Operational readiness means aligning internal organizational resources to work most effectively in Chinese-style negotiations. Most important is the creation of a highly disciplined, cohesive negotiation team that follows a unified communication plan. This differs from typical, unscripted Western-style negotiations, where each team member has an individual voice in the process and is encouraged to use it.

In the unified team approach there is generally one designated speaker. If other team members speak, it should be from the plan or script, showing corporate consensus. Even in side talks, team members should never openly disagree, question each other, or air unresolved internal issues in front of the Chinese partners. In Chinese-style negotiations, saying less is always better than saying too much.

A unified team also designates individual duties for each team member; these often include that of notetaker, translator, cultural interpreter, and intermediary. Functions may overlap but all are typical and expected in Chinese-style negotiations. For example, the notetaker serves an important role because the Chinese partner may refer back to statements or concessions made in the past. Without accurate documentation, it will be difficult to contest specific statements such as, “During his visit last March, your New York vice president assured us that you would provide….”

Similarly, foreign companies should use their own Chinese translator even if an official interpreter has been provided. Much can be lost in translation without access to the full breadth of discussions in both languages, and many insights can be gleaned from the other side’s internal discussions. Showing a willingness to use both languages is also viewed as a sign of goodwill.

Separate from verbal interpretation (though sometimes done by the same person), a cultural interpreter provides insight into nonverbal developments, cultural factors, and outside influences that the foreign party may not be aware of. The “big picture” and highly contextual nature of Chinese-style negotiations mean that Western negotiators are usually at a disadvantage if they lack this capability during operational readiness planning. For example, a cultural interpreter can tell a foreign negotiator whether the Chinese partner is constrained from giving concessions by his environment or by management and what is possible to “push for” in the negotiations.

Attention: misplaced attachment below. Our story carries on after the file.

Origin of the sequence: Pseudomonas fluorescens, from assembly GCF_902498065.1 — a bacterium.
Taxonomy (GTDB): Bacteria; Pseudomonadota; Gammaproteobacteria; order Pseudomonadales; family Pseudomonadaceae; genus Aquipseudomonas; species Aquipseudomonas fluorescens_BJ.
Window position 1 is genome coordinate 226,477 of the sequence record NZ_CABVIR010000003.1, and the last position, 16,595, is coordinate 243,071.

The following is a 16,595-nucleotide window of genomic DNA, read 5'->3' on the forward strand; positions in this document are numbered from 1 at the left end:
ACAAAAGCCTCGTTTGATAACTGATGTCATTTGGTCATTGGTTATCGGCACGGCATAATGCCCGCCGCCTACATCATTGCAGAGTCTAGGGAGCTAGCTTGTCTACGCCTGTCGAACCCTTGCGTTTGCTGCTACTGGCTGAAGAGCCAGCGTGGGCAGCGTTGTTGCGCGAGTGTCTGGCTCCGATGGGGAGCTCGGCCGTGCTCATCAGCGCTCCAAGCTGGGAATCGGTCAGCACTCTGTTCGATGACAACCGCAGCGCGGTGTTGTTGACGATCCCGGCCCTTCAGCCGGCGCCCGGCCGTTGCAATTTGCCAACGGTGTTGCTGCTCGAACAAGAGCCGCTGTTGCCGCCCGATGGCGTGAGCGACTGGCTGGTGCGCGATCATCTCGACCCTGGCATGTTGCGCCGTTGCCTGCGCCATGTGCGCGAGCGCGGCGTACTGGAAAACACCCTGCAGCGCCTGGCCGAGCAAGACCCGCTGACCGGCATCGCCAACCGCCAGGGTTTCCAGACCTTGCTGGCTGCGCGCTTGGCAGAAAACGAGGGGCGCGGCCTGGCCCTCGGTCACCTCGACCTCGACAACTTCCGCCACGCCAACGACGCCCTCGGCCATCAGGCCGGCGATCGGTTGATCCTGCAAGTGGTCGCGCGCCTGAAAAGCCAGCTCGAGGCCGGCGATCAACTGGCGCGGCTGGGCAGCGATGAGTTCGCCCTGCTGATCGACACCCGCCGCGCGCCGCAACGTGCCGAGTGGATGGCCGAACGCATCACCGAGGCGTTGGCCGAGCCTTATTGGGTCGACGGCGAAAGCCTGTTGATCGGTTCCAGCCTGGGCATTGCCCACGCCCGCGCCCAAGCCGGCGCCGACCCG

Finally, companies should not neglect the role of intermediary within the team. The Chinese proclivity for avoiding direct confrontation and personal embarrassment necessitates having someone who can speak informally to the Chinese team: to ask for clarification, exchange ideas, influence attitudes, and otherwise work behind the scenes. Often the most pivotal information for advancing negotiations is conveyed over dinner or in “small talk” in the hallway. Building the role of trusted intermediary as part of the team provides a conduit for the all-important informal discussion and is part of Chinese-style operational readiness.

Negotiations are never “over”

All situations involving two or more entities in China require some form of negotiation, ranging from informal, friendly discussions with a long-term partner to formal bilateral talks. Chinese-style negotiation is the process of building and tending relationships to produce benefits for both sides. It is a process that does not end unless the relationship is severed. This approach to negotiation is rooted in Chinese cultural, historical, and practical considerations and exists throughout modern China. It also differs greatly from the view that the negotiation ends when the contract is signed. From the Chinese perspective, the contract signing indicates the formal beginning of the partnership and with it, the commitment to the ongoing negotiation. In this context, successful foreign companies commit adequate time and resources to understanding and tending local China relationships for the long run.


Up Close and Personal

When negotiating in China, what types of qualities are most likely to resonate? Though it is by no means exhaustive, this list provides some perspective on the types of strengths and abilities that would benefit members of the foreign negotiating team. The foreign team should

  • Be able to see the “big picture”;
  • Convey clarity about the company’s purpose and objectives in China;
  • Listen;
  • Be patient and persistent;
  • Control emotions, expectations, and ego;
  • Have a thorough knowledge of Chinese culture;
  • Make a commitment to understand and observe protocol;
  • Have a good memory and pay attention to detail; and
  • Be respectful, trustworthy, and sincere.

—Betsy Neidel

[author] Betsy Neidel ([email protected]) is the founder and managing director of Blue Heron Holdings, LLC, a Texas-based advisory firm specializing in US-China business strategy and intercultural effectiveness. [/author]

Posted by Betsy Neidel